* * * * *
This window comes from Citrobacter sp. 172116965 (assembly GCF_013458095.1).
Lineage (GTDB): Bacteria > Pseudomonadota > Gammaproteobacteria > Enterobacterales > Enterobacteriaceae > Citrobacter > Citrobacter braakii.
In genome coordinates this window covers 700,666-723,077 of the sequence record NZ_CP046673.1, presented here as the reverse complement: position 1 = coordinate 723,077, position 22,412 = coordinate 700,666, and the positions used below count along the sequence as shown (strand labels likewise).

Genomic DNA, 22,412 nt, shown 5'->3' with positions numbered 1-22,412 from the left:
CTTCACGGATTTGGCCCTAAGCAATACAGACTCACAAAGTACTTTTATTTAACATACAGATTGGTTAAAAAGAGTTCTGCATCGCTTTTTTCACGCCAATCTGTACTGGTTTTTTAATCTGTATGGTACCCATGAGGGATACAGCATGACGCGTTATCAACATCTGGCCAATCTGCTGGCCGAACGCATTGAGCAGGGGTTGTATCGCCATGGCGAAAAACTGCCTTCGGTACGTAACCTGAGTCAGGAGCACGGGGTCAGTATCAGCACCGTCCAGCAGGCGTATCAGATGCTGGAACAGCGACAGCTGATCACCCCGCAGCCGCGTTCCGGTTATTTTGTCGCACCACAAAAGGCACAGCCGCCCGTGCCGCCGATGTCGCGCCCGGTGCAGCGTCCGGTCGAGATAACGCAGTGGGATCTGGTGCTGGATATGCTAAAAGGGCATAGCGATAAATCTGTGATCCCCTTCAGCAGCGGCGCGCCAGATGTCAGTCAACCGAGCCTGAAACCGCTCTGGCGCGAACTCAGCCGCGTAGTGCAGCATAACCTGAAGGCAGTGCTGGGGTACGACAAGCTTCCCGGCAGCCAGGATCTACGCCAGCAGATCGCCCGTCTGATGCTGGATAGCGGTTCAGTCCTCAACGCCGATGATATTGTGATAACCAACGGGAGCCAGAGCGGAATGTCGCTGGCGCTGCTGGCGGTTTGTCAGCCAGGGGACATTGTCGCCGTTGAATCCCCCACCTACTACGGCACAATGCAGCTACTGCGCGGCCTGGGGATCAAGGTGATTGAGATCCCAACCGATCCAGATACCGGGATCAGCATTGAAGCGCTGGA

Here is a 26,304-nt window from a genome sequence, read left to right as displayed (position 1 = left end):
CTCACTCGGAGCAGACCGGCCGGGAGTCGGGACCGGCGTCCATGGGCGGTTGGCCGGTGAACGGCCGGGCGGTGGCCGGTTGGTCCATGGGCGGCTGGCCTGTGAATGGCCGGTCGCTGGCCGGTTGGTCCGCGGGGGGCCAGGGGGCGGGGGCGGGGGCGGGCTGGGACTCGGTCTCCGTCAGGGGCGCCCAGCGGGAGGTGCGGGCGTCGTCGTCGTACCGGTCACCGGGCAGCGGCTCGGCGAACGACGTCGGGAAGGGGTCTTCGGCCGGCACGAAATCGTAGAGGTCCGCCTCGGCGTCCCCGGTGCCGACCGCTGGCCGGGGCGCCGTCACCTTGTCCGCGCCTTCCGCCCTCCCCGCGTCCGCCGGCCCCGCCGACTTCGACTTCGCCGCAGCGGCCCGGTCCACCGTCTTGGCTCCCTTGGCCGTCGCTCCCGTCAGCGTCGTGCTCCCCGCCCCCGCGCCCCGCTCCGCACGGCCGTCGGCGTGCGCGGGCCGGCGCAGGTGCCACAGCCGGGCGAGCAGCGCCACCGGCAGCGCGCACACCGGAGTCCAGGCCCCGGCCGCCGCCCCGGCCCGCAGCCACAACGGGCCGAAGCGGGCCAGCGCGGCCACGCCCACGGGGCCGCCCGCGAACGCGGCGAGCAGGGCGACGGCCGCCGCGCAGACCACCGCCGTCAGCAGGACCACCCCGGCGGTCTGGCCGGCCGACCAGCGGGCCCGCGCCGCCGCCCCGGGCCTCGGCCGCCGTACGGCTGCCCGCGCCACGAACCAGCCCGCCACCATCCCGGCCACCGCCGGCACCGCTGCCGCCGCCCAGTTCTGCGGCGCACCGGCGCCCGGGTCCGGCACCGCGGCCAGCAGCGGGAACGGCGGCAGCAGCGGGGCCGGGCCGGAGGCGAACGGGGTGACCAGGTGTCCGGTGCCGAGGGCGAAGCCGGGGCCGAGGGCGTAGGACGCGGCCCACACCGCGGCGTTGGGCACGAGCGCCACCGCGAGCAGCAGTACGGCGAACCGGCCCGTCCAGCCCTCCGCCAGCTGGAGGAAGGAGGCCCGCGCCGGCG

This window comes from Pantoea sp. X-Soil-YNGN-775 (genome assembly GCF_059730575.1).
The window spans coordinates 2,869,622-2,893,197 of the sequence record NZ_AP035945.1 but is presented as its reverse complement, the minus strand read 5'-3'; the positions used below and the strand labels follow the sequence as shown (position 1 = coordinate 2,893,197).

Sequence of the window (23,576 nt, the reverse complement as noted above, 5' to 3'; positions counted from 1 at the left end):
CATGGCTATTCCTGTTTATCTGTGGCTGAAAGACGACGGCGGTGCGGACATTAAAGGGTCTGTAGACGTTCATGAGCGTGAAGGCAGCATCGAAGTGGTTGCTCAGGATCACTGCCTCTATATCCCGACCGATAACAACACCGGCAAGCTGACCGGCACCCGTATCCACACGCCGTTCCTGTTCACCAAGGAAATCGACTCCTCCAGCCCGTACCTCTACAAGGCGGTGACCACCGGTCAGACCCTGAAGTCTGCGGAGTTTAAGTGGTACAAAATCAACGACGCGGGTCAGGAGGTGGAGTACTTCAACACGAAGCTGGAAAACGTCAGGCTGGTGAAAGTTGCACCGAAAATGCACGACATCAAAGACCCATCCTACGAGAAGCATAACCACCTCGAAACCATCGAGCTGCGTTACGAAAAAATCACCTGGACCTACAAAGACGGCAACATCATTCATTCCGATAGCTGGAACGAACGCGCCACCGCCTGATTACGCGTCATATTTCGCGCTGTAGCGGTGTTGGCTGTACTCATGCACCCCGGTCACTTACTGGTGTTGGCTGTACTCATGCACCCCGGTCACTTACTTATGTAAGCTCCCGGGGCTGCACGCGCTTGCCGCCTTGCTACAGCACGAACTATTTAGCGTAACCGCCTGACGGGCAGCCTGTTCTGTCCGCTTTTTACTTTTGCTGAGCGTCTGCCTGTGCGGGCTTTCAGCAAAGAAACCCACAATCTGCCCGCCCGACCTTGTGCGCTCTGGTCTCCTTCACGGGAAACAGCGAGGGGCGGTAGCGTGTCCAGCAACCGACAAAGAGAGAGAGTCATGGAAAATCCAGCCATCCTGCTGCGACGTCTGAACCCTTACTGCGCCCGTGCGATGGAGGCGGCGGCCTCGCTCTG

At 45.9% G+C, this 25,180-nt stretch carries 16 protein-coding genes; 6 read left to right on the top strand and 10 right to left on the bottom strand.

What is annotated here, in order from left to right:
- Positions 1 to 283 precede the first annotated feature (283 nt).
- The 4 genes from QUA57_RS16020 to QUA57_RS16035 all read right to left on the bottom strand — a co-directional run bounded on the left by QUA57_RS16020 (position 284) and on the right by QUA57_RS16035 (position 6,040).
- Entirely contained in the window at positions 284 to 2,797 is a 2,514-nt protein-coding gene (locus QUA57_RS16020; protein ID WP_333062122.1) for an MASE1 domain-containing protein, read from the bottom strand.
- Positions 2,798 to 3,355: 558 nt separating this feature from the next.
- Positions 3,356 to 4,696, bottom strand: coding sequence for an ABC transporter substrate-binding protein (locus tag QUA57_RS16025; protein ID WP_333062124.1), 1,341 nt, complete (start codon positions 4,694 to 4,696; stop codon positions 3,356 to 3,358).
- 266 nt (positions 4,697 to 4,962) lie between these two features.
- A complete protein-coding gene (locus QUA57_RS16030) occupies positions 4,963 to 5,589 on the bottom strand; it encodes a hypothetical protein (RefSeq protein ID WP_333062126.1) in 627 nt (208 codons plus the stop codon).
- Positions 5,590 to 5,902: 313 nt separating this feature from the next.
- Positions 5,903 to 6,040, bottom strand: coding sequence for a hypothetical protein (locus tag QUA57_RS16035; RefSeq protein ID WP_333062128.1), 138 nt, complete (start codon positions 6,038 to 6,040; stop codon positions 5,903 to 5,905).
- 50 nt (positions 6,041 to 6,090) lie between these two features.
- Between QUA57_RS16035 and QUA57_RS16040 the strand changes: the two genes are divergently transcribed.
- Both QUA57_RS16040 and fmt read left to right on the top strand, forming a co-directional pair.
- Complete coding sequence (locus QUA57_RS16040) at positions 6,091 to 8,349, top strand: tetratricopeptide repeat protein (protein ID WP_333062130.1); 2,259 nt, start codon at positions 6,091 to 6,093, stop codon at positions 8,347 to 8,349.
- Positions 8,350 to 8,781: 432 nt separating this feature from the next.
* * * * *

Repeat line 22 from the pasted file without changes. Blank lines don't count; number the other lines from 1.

- Positions 5,903 to 6,040, bottom strand: coding sequence for a hypothetical protein (locus tag QUA57_RS16035; RefSeq protein ID WP_333062128.1), 138 nt, complete (start codon positions 6,038 to 6,040; stop codon positions 5,903 to 5,905).